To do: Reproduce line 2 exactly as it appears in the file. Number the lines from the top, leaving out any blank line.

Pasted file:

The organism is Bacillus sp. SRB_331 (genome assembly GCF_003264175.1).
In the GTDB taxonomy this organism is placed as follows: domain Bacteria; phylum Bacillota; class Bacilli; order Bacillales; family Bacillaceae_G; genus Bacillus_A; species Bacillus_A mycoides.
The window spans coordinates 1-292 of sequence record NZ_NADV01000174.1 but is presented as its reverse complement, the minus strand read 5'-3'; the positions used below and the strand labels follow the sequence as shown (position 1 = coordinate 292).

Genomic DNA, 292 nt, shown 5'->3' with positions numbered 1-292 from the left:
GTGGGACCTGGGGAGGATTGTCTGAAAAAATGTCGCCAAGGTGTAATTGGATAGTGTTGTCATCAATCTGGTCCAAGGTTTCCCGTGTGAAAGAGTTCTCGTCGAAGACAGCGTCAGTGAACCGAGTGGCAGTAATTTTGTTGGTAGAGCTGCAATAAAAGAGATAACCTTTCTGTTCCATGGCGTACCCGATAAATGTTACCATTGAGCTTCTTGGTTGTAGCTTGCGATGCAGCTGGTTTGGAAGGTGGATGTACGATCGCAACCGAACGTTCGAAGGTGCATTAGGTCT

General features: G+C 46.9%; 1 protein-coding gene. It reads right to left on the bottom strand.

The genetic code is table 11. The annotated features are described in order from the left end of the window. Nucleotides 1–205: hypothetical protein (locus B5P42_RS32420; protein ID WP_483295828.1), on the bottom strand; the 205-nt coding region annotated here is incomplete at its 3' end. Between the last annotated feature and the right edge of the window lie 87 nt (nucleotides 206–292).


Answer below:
In the GTDB taxonomy this organism is placed as follows: domain Bacteria; phylum Bacillota; class Bacilli; order Bacillales; family Bacillaceae_G; genus Bacillus_A; species Bacillus_A mycoides.